On Wednesday, the House requested that the Justice Department arrest two of former President Donald Trump’s closest aides for refusing to comply with subpoenas issued by the select committee on Jan. 6 Capitol Attack.
The committee head Rep. Bennie Thompson said that Dan Scavino and Peter Navarro must face consequences for breaking the law. “They are in contempt of Congress, which is a crime,” she added (D-Miss.) on the House floor.
The House decided to hold Dan Scavino, Trump’s longstanding social media manager, and Peter Navarro, Trump’s trade advisor, in contempt of Congress on a 220-203 vote, with all others being Democrats, starting an investigation by the US attorney’s Washington office.
As part of the initial round of demands for testimony and documents from prominent members in Trump’s orbit, the select committee issued subpoenas to Scavino and Bannon in September. Scavino’s lawyer, former House general counsel Stan Brand, spent months working with the select committee, but the panel has accused the Trump adviser of misleading investigators.
Navarro was subpoenaed by the committee in February, triggering a quick response from him denying the request and claiming executive privilege prevented him from responding.
Navarro was Trump’s most outspoken supporter in the drive to rig the 2020 election. He collaborated with Bannon on a plot to convince Republicans in Congress to vote against confirming hundreds of electors of Joe Biden.
The committee’s decision to hold witnesses in contempt is a strong indication that it no longer expects to receive their evidence. It’s more of an attempt to penalize them for their rejection and maybe influence other witnesses to go a different course. Referrals for contempt of Congress have seldom resulted in prosecutions, and even fewer have resulted in convictions, in contemporary history.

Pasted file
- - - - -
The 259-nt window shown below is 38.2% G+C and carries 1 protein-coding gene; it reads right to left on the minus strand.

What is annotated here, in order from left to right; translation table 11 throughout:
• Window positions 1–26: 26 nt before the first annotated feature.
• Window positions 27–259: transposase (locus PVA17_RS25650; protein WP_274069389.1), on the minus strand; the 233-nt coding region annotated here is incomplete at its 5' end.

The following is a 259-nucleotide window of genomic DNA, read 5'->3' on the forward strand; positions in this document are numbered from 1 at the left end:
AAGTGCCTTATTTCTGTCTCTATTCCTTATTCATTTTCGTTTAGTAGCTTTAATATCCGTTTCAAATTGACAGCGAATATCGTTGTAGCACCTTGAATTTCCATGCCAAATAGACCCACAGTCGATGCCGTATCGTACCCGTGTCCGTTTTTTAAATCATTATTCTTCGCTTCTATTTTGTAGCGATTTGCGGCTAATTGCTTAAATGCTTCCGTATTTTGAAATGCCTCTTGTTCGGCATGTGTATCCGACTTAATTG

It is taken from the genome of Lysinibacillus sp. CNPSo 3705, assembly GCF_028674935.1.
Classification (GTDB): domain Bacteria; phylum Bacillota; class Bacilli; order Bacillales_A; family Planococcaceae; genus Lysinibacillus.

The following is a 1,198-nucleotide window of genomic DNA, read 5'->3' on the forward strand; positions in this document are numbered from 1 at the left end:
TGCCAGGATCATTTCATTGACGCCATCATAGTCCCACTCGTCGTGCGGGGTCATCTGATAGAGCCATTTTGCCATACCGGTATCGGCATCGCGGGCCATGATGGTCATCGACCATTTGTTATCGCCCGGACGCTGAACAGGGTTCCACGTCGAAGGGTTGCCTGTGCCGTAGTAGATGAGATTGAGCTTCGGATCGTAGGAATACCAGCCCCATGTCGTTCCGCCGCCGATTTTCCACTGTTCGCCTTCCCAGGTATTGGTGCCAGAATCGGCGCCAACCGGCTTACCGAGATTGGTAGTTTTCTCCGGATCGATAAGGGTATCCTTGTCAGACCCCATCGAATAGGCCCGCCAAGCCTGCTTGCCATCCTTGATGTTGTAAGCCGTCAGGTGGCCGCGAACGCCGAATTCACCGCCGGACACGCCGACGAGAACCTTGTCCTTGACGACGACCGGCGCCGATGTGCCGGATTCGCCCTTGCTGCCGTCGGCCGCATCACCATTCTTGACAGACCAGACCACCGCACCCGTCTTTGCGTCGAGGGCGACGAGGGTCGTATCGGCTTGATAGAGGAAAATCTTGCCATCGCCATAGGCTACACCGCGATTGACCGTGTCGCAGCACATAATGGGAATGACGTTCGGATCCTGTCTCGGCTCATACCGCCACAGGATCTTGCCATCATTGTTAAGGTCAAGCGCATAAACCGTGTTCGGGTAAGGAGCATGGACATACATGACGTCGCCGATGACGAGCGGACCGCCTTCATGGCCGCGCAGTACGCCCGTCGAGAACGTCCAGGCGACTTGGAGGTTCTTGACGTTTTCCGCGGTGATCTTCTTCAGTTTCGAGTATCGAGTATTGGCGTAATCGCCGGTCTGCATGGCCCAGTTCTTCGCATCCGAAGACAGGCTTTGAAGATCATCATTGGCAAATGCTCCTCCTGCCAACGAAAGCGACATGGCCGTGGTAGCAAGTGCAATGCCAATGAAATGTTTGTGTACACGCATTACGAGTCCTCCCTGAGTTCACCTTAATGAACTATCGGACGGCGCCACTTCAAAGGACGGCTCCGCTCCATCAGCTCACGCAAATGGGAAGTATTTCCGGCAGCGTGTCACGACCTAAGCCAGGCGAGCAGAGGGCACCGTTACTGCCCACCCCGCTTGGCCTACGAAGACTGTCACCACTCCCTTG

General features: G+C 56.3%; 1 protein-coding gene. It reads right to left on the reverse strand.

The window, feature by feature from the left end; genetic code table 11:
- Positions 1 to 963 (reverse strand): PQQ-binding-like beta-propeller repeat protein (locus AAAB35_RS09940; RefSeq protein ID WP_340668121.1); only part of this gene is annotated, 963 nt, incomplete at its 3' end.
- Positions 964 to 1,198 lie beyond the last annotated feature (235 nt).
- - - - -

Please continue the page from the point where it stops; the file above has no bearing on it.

About Dan Scavino
Scavino is of Italian heritage and was born in New York. He grew up in the New York City region. He was hired as a caddy for Trump’s golf party at Briar Hall Country Club in 1992. He earned a Bachelor of Arts in communications from the State University of New York at Plattsburgh in 1998.
Before becoming general manager of Trump National Golf Club Westchester, Scavino worked for Coca-Cola and Galderma for a few years. Daniel Scavino and Jennifer Scavino married in 2000 and have two children. In January 2018, his wife filed for divorce.
Navarro was born in Cambridge, Massachusetts, on July 15, 1949. Albert “Al” Navarro, a saxophone and clarinetist, was his father who headed a house band that spent the summers in New Hampshire and the winters in Florida. He was 9 or 10 when his parents got divorced. He then moved to Palm Beach, Florida, to live with his mother, Evelyn Littlejohn, a Saks Fifth Avenue secretary.
He shared a one-bedroom apartment with his mother and brother while he was a teenager in Bethesda, Maryland. Navarro received his education at Bethesda-Chevy Chase High School in Bethesda, Maryland.
On a full academic scholarship, Navarro attended Tufts University and earned a Bachelor of Arts degree in 1972. After that, he served in Thailand for three years with the United States Peace Corps.
In 1979, he received a master’s degree in public administration from Harvard University’s John F. Kennedy School of Government. In 1986, he received a doctorate in economics from Harvard University under the supervision of Richard E. Caves.
Navarro married California architect Leslie Lebon in 2001. While Navarro was a professor at UC Irvine, the couple resided in Laguna Beach with Lebon’s kid from a previous marriage. Lebon filed for divorce in Orange County in late 2018 and in December 2020, their divorce was finalized.